Tuesday, September 28, 2010

Presque Isle Co - 1918 Death Records Transcribed!

If you check out my post from last week with the records from Alpena, you'll see what I'm trying to accomplish here by transcribing the 1918 death records for Alpena and Presque Isle Counties...for now I'll avoid repeating myself!

To see the database of 148 death certificates for PI County from 1918, please go here.  I extracted a lot of good data like first/last/maiden name, death date, age, name of parents, and cause of death, but to see the whole certificate and additional info, visit Seeking Michigan and search.  Death certificates are available from 1897-1920.

Here are the stats for Presque Isle County, during the year of the infamous influenza epidemic:

Total Deaths - 148

Accidental - 4 (3%)
Cancer - 5 (3%) *today cancer accounts for over 20% of deaths in the US
Heart Disease - 13 (9%) *today, heart disease accounts for nearly 25% of US deaths
Influenza - 25 (17%) *much lower than Alpena/national averages which were around 35%
Other Diseases (Scarlet Fever, Typhoid Fever, Cholera, Meningitis, etc) - 15 (10%)
Tuberculosis - 12 (8%)
Suicide - 2
Infants - 51 (34%)

In comparing these numbers to those of Alpena County, a few things stand out.  First, the dramatically lower number of influenza-related deaths.  Could this be because of the lower population density and fewer outside visitors?  Perhaps.  It could also be that, in the more rural Presque Isle County, fewer deaths were actually reported.  One thing I definitely attribute to PI County's much higher rate of infant death is the rural location and lack of medical or sanitary resources nearby.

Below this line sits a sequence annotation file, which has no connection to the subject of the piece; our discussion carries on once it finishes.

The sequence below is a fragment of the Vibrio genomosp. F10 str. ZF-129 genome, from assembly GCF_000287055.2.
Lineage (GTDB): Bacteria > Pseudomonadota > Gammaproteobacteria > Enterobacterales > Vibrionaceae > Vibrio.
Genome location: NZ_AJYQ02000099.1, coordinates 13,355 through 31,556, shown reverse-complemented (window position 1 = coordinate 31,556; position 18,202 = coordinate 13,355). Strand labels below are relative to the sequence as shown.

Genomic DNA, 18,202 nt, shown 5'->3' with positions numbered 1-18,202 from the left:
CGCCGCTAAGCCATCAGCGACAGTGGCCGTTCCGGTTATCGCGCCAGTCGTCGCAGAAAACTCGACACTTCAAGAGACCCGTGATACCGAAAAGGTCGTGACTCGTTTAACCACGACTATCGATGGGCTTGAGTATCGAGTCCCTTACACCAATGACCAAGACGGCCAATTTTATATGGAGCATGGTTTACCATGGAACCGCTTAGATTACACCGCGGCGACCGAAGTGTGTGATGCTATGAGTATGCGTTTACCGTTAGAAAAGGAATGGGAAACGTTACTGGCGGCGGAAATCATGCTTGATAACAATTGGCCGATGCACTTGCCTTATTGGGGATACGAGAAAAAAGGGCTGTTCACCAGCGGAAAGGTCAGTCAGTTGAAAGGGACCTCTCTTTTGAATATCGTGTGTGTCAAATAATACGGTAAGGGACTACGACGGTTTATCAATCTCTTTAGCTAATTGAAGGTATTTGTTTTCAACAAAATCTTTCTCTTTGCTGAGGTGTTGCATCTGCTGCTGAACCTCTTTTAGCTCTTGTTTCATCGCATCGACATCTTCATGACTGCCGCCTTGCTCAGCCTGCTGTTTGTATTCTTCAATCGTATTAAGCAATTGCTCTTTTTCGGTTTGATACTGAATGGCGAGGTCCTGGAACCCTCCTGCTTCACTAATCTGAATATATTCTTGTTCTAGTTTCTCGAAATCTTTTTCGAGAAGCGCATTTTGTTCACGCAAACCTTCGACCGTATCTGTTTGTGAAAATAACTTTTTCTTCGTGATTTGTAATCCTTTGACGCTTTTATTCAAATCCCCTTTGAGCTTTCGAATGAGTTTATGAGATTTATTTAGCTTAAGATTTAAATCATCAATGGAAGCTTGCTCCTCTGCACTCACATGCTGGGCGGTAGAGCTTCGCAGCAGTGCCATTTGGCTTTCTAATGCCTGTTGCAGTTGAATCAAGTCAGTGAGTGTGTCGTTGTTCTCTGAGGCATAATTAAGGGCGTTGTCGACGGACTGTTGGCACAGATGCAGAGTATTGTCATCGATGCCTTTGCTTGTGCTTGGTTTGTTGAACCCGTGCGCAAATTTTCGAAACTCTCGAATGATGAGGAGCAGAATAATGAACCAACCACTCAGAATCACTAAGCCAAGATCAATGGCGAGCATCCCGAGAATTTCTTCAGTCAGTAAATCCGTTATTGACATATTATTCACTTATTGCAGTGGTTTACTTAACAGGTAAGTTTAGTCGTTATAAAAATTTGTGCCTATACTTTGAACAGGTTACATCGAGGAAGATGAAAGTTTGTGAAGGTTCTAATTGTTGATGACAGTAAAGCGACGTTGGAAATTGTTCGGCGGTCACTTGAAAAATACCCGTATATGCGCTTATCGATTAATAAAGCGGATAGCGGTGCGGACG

In the Victorian Age, there was a huge disparity between urban and rural populations, and the difference in available technologies and medical care was great.  For example, Alpena and Presque Isle townships didn't even have electricity until the late 1930s, when Alpena Electric Light Company had already been serving Alpena since 1881.  Also, very few in the farming community had automobiles at that time, denying them access to McRae Hospital in Alpena.  Contrary as it sounds, very few farmers at that time even had horses, which were a luxury.  Many farmers could only afford the more practical option of oxen, which could help with farm labor. Unless a qualified medical professional was in walking distance of those in peril, they were usually on their own, in a time when there was no internet, virtually no farmers had a secondary education, and very little medical information was available to the rural public.